A SECURE hub could be established at Toowoomba's Wellcamp Airport to house international arrivals during their 14-day mandatory quarantine period.
Wellcamp Airport general manager John Wagner confirmed they had been in contact with the state government to discuss a 'better solution' to what is currently in place with quarantine hotels in Brisbane.
Mr Wagner said while discussions were in their infancy, Wellcamp had the capacity to both operate as an international airport and house both travellers and staff on-site.
"The reality is we can actually take people at Wellcamp and put them in quarantine accommodation without having any interaction with the general public, without going to our terminal, and without going on any public roads," Mr Wagner said.
"So we think we should look at it; it would create a lot of jobs for Toowoomba and be far more secure for Queensland than what is currently out there."
Mr Wagner said new structures would be built to accommodate guests and staff in the quarantine zone.
"All staff associated with it would work and live on-site, that way the chances of it getting into the community is just about zero."
Mr Wagner revealed the Wellcamp proposal to Queensland Country Life after Premier Annastacia Palaszczuk today named Toowoomba and Gladstone as potential regional quarantine sites.
She said a formal proposal would be put to the federal government, however details as to exactly where the travellers would be housed were scant.
Toowoomba Regional Council Mayor Paul Antonio said he had not been contacted by either the state or federal government ahead of today's announcement.
"We would certainly as a community, we would like to see more detail of a proposition as to what they're planning on doing," Cr Antonio said.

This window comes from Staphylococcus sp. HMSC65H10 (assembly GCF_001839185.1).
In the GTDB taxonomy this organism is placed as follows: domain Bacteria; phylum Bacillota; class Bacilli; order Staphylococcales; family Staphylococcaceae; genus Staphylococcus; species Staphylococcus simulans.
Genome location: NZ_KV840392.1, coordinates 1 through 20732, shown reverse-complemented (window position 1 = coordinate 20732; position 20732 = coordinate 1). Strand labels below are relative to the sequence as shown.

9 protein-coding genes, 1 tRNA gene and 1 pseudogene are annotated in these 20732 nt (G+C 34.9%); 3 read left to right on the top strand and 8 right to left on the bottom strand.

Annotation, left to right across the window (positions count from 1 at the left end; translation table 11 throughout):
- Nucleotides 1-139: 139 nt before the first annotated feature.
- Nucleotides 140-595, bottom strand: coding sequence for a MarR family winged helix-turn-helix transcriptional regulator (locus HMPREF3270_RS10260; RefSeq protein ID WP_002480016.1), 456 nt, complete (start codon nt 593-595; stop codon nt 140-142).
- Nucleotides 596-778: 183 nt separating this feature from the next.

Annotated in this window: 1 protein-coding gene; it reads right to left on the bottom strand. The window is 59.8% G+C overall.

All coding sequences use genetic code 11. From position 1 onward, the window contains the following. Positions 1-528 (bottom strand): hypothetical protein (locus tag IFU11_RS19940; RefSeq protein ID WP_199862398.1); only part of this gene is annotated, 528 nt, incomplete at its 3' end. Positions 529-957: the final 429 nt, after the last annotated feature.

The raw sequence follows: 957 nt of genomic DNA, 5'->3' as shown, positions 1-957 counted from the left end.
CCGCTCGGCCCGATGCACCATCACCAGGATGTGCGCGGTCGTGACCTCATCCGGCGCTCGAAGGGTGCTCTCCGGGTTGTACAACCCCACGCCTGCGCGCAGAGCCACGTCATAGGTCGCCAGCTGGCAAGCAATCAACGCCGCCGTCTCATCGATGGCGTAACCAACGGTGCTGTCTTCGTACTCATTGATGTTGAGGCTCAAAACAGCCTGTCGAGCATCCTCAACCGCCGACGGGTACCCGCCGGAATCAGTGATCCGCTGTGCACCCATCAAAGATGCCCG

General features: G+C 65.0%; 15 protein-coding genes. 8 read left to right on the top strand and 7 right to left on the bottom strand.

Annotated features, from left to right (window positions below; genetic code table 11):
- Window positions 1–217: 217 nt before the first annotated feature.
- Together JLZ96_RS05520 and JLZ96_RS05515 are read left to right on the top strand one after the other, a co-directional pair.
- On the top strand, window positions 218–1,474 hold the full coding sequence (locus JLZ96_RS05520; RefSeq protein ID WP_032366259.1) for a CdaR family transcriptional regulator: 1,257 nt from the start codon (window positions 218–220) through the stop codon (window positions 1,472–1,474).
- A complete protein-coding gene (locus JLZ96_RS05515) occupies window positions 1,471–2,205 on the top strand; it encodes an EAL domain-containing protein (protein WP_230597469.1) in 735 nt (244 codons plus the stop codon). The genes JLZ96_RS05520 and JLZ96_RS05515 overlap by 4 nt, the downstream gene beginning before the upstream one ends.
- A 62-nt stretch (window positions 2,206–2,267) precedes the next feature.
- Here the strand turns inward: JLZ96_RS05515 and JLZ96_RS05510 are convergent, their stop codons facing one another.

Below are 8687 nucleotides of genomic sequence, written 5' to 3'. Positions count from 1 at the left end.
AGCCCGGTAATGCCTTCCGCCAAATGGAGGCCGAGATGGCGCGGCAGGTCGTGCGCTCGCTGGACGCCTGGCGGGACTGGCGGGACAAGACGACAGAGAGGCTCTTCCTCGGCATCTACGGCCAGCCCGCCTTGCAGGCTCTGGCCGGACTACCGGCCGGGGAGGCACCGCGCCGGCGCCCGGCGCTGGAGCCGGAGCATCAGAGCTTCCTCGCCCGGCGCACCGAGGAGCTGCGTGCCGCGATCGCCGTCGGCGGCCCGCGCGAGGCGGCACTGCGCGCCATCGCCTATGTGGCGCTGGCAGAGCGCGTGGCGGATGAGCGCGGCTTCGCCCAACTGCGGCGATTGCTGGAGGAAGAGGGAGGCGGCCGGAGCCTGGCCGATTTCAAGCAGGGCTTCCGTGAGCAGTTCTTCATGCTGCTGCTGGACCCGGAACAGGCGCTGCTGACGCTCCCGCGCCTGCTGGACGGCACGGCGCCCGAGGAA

"We haven't been consulted by either level of government, federal or state haven't contacted council to my knowledge so we look forward to finding out what their plans were."
Business and community advocacy group Toowoomba and Surat Basin Enterprise also said they had not been provided with details.
TSBE CEO Ali Davenport said she was waiting to hear details of the proposal before taking a stance on the matter.
Gladstone Regional Council has been vocal in their concerns after Ms Palaszczuk first mentioned mine camps could be used to quarantine arrivals in a bid to spread the risk to Brisbane's CBD.
Workforce accommodation Homeground Villages, at Calliope, which has the capacity to house 2000 people has been identified as a possible quarantine hub and was discussed at today's national cabinet meeting.
Gladstone Mayor Matt Burnett said council had written to the Prime Minister and Queensland Premier on January 19 raising community concerns.
They asked whether vital industries and communities at Gladstone, Boyne Island, Tannum Sands and Calliope would be locked down if the virus escaped from Homeground as happened when it escaped hotel quarantine in Brisbane.
They also queried where the specialist workforce who would use Homebush as accommodation in the Gladstone region would be housed and how long the centre may remain open.
The impact on health services in the region and the capacity for medical treatment to be provided to infected travellers while maintaining community healthcare was also raised.
The impacts on the local real estate market and tourism industries were also listed as concerns.
Cr Burnett said he had requested a copy of the Queensland government's proposal be provided to council.